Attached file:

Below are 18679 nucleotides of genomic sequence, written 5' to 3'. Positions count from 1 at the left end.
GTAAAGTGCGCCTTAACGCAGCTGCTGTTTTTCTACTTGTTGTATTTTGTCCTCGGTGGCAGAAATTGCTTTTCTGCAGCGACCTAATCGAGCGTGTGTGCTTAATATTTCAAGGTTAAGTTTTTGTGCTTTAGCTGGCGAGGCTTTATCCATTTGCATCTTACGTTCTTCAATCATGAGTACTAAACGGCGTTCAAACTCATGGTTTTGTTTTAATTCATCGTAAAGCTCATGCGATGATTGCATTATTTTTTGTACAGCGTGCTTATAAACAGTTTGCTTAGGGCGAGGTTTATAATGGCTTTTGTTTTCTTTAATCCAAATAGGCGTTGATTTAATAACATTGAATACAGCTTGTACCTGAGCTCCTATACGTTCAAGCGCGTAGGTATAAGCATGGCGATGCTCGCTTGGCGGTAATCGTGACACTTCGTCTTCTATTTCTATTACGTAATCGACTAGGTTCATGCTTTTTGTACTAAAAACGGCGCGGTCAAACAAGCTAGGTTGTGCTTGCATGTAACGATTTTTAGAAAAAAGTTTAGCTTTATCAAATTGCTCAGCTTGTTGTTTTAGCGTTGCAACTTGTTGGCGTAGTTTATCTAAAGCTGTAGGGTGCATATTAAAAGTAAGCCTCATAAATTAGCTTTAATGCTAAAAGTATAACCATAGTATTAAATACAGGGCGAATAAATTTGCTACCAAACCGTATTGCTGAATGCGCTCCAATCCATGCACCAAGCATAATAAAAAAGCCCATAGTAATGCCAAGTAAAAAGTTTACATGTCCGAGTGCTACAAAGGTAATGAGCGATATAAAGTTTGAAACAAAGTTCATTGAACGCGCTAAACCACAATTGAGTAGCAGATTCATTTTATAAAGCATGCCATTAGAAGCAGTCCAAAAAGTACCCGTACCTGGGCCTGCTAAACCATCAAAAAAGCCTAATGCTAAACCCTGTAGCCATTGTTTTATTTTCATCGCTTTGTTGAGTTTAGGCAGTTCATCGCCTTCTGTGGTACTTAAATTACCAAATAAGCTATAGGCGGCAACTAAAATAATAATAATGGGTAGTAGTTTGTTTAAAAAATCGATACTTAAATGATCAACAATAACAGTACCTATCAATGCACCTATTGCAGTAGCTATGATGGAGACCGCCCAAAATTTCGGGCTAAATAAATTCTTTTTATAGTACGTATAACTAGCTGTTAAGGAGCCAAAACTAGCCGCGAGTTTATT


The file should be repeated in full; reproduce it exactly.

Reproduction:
Below are 18679 nucleotides of genomic sequence, written 5' to 3'. Positions count from 1 at the left end.
GTAAAGTGCGCCTTAACGCAGCTGCTGTTTTTCTACTTGTTGTATTTTGTCCTCGGTGGCAGAAATTGCTTTTCTGCAGCGACCTAATCGAGCGTGTGTGCTTAATATTTCAAGGTTAAGTTTTTGTGCTTTAGCTGGCGAGGCTTTATCCATTTGCATCTTACGTTCTTCAATCATGAGTACTAAACGGCGTTCAAACTCATGGTTTTGTTTTAATTCATCGTAAAGCTCATGCGATGATTGCATTATTTTTTGTACAGCGTGCTTATAAACAGTTTGCTTAGGGCGAGGTTTATAATGGCTTTTGTTTTCTTTAATCCAAATAGGCGTTGATTTAATAACATTGAATACAGCTTGTACCTGAGCTCCTATACGTTCAAGCGCGTAGGTATAAGCATGGCGATGCTCGCTTGGCGGTAATCGTGACACTTCGTCTTCTATTTCTATTACGTAATCGACTAGGTTCATGCTTTTTGTACTAAAAACGGCGCGGTCAAACAAGCTAGGTTGTGCTTGCATGTAACGATTTTTAGAAAAAAGTTTAGCTTTATCAAATTGCTCAGCTTGTTGTTTTAGCGTTGCAACTTGTTGGCGTAGTTTATCTAAAGCTGTAGGGTGCATATTAAAAGTAAGCCTCATAAATTAGCTTTAATGCTAAAAGTATAACCATAGTATTAAATACAGGGCGAATAAATTTGCTACCAAACCGTATTGCTGAATGCGCTCCAATCCATGCACCAAGCATAATAAAAAAGCCCATAGTAATGCCAAGTAAAAAGTTTACATGTCCGAGTGCTACAAAGGTAATGAGCGATATAAAGTTTGAAACAAAGTTCATTGAACGCGCTAAACCACAATTGAGTAGCAGATTCATTTTATAAAGCATGCCATTAGAAGCAGTCCAAAAAGTACCCGTACCTGGGCCTGCTAAACCATCAAAAAAGCCTAATGCTAAACCCTGTAGCCATTGTTTTATTTTCATCGCTTTGTTGAGTTTAGGCAGTTCATCGCCTTCTGTGGTACTTAAATTACCAAATAAGCTATAGGCGGCAACTAAAATAATAATAATGGGTAGTAGTTTGTTTAAAAAATCGATACTTAAATGATCAACAATAACAGTACCTATCAATGCACCTATTGCAGTAGCTATGATGGAGACCGCCCAAAATTTCGGGCTAAATAAATTCTTTTTATAGTACGTATAACTAGCTGTTAAGGAGCCAAAACTAGCCGCGAGTTTATT